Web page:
Defense Minister Benny Gantz has sharply criticized Netanyahu for straining relations with Jordan in recent years.
“Jordan is Israel’s strategic partner,” Gantz said in a statement. “The defense and diplomatic ties we share are a cornerstone of our national security approach. I wish to state clearly that Israel is committed to the agreements we share with Jordan and has the highest regard for King Abdullah and the Jordanian government.”
“Unfortunately, Netanyahu’s conduct in recent years has done significant damage to our relations with Jordan, causing Israel to lose considerable defensive, diplomatic and economic assets,” Gantz added. “I will personally work alongside the entire Israeli defense establishment to continue strengthening our relationship with Jordan, as well as with Egypt — countries with whom we’ve had enduring peace accords for years — while also deepening ties with other countries in the region.”
Another expert in Middle East affairs noted the positive aspect of Netanyahu's latest failed attempt to get to the UAE.
“The circumstances of the cancellation are tied to an unfortunate spat between Jordan and Israel,” David Makovsky, former senior advisor to Secretary of State John Kerry and now a fellow at the Washington Institute for Near East Policy, told me. “However, the silver lining is that I think instead of a rushed three hour pre-election visit by the PM, I hope the parties will go back to ‘Plan A’ for a major visit after the election that reflects the magnitude of Israeli-Emirati normalization.”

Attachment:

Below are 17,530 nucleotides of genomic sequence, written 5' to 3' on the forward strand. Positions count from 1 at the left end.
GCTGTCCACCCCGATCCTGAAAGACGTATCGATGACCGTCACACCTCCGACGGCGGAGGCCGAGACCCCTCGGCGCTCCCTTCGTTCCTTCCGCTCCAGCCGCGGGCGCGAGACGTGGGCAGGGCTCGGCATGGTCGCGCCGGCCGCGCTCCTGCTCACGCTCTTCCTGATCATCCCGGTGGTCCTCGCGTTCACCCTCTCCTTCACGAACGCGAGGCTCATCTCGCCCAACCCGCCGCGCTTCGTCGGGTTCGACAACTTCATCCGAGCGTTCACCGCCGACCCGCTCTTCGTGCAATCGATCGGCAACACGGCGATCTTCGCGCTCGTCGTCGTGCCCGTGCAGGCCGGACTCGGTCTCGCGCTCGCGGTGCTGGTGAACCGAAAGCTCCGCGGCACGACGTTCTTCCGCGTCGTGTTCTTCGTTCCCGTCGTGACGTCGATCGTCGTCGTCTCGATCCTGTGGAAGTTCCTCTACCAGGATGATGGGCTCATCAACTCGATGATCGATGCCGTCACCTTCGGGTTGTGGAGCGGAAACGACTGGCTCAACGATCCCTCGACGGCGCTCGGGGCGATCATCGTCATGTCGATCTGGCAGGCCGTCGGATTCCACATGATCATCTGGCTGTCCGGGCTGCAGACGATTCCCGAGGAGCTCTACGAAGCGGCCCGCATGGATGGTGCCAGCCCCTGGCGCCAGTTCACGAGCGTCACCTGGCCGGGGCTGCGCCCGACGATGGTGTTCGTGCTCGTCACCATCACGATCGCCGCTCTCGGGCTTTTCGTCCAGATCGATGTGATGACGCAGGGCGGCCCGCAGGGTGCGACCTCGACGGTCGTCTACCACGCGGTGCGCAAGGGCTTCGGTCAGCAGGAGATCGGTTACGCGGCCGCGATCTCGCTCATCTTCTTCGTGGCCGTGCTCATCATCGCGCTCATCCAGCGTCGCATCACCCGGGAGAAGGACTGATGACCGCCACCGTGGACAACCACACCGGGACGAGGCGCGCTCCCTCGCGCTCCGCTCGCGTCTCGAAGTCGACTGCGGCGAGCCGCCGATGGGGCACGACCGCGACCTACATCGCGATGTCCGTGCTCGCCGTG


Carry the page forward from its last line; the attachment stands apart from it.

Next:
Every Israeli Knesset member I have reached out to so far has refused to comment.
One senior aide to a major Israeli leader said his boss was not going to make a statement.
We’ll know more in the hours ahead.
Then there is the issue of Sara Netanyahu. She was hospitalized overnight with an infected appendix and is expected to remain in the hospital for several days. We will be praying for her quick recovery.
But let’s also be honest: There is nothing the prime minister can do to help his wife get better. She’s in the hands of great doctors.
Unless Mrs. Netanyahu’s condition is far worse than is being publicly stated, the prime minister can certainly take a day trip to Abu Dhabi to meet with a vital new Arab peace partner rather than cancel for the fourth time.
The second matter is more serious.
For now, this is what we know: Netanyahu – long seen even by his critics as an impressive global statesman – is straining Israeli relations with two Arab peace partners at a moment when he can least afford it politically.
Joel C. Rosenberg is the editor-in-chief of ALL ISRAEL NEWS and ALL ARAB NEWS and the President and CEO of Near East Media. A New York Times best-selling author, Middle East analyst, and Evangelical leader, he lives in Jerusalem with his wife and sons.